Раздел «Язык Ruby».AdaptiveStruct:

Adaptive struct

Sometimes it's convenient to write configuration files in ruby as structure with attributes defined on demands (PHP programmers really like it).

Let's take a look at how this adaptive structure can be defined.

Hash with dynamic methods

Config is nested hash. So it's natural to write method_mising method, with will treat missing method name as key.

class Hash
  def method_missing(method, *args)
    method = method.to_s
    if method.gsub!(/=$/, '')
      self[method.to_sym] = args.first
    else
      self[method.to_sym] ||= {}
    end
  end
end


a = {}
a.bb.cc.dd = 1
a.bb.ff.ee = 2
a.xxx = 'yyy'

require 'yaml'
puts a.to_yaml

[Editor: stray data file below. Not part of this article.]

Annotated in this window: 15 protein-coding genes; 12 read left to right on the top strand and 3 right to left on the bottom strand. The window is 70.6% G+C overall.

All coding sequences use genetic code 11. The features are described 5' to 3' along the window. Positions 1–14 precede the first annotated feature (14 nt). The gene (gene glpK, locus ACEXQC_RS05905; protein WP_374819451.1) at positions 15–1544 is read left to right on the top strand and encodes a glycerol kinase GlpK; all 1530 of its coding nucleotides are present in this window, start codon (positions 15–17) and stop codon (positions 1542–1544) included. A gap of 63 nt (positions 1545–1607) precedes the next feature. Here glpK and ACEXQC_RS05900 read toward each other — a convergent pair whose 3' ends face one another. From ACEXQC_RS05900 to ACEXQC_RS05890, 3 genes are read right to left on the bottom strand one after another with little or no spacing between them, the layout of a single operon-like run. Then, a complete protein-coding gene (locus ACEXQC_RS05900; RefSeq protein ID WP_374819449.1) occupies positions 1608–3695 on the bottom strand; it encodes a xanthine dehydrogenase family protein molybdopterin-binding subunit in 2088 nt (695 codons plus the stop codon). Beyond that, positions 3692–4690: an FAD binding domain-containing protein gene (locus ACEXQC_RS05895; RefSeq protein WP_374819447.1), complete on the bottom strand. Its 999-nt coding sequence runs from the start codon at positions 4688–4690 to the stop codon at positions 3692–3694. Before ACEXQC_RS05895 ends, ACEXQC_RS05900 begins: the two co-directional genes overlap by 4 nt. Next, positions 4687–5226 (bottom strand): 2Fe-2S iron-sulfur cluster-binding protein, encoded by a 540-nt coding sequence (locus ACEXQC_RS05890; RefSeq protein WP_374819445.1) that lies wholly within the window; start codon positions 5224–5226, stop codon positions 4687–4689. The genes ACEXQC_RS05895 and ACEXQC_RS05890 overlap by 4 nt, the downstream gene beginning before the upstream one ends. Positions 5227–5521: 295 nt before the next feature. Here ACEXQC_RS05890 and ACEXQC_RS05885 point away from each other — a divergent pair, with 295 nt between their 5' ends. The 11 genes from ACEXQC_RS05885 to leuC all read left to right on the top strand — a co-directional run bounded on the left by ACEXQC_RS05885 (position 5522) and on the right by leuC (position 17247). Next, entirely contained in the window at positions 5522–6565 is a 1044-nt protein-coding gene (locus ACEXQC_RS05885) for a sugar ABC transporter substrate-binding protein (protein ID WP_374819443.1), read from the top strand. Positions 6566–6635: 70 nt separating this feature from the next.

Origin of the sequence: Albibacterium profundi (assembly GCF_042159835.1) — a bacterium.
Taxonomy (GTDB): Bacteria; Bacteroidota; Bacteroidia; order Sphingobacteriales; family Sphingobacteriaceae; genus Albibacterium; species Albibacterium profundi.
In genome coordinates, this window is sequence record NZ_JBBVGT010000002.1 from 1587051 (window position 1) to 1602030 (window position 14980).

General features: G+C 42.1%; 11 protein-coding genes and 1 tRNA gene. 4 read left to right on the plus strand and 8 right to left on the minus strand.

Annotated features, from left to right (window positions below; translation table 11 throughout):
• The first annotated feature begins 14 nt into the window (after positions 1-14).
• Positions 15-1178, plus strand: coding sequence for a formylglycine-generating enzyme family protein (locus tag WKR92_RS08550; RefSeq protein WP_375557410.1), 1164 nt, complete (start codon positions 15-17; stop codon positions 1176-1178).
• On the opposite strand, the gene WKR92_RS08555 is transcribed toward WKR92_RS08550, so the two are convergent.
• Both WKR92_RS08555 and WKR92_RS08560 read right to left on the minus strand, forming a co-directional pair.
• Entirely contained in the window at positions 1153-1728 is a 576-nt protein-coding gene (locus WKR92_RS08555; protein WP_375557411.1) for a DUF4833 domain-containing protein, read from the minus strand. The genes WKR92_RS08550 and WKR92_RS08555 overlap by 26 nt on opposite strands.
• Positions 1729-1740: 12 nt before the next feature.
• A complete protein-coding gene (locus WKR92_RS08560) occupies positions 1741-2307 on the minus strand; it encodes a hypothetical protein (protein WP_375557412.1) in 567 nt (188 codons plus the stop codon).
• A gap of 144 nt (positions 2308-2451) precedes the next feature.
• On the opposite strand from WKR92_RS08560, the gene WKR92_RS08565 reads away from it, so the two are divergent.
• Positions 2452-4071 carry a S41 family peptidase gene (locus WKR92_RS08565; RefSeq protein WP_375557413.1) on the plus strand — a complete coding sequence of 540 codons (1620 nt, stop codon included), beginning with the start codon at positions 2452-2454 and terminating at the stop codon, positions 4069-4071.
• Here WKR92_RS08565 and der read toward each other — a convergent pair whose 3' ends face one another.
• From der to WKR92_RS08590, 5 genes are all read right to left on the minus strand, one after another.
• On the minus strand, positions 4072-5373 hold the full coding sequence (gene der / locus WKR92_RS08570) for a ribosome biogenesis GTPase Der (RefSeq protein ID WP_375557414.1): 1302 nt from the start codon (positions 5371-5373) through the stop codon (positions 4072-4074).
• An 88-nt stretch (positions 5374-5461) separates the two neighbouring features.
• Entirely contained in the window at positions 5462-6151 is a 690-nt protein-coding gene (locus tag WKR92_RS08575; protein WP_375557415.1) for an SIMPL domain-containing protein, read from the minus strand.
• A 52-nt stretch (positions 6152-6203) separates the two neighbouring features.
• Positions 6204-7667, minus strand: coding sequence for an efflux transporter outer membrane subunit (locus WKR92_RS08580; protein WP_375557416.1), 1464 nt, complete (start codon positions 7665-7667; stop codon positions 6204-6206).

It prints

--- 
:bb: 
  :cc: 
    :dd: 1
  :ff: 
    :ee: 2

Cool! But we need more fun.

Nested configs

class Hash
  def method_missing(method, *args, &block)
    method = method.to_s
    if  method.gsub!(/=$/,'') || !args.empty? 
      self[method.to_sym] = args.first
    else
      res = self[method.to_sym] ||= {}
      res.instance_eval(&block) if block
      res
    end
  end
end
a = {}
a.bb.cc { 
  dd.ee 3; 
  ff 4 
}
a.xxx {
  yyy 'y'
  zzz 'z'
}

require 'yaml'
puts a.to_yaml

Output:

--- 
:xxx: 
  :yyy: y
  :zzz: z
:bb: 
  :cc: 
    :dd: 
      :ee: 3
    :ff: 4

We are so good!

But here we stop using equal sign. Why? Code

a.xxx {
  yyy = 'y'
  zzz = 'z'
}
does not work, because yyy and zzz are treated as local variables.

My be we can use binding to fix it? Try it!

At least we can easily get this code working:

a.xxx.ttt.www {|cfg|
  cfg.yyy = 'y'
  cfg.zzz = 'z'
}

-- ArtemVoroztsov - 15 Apr 2008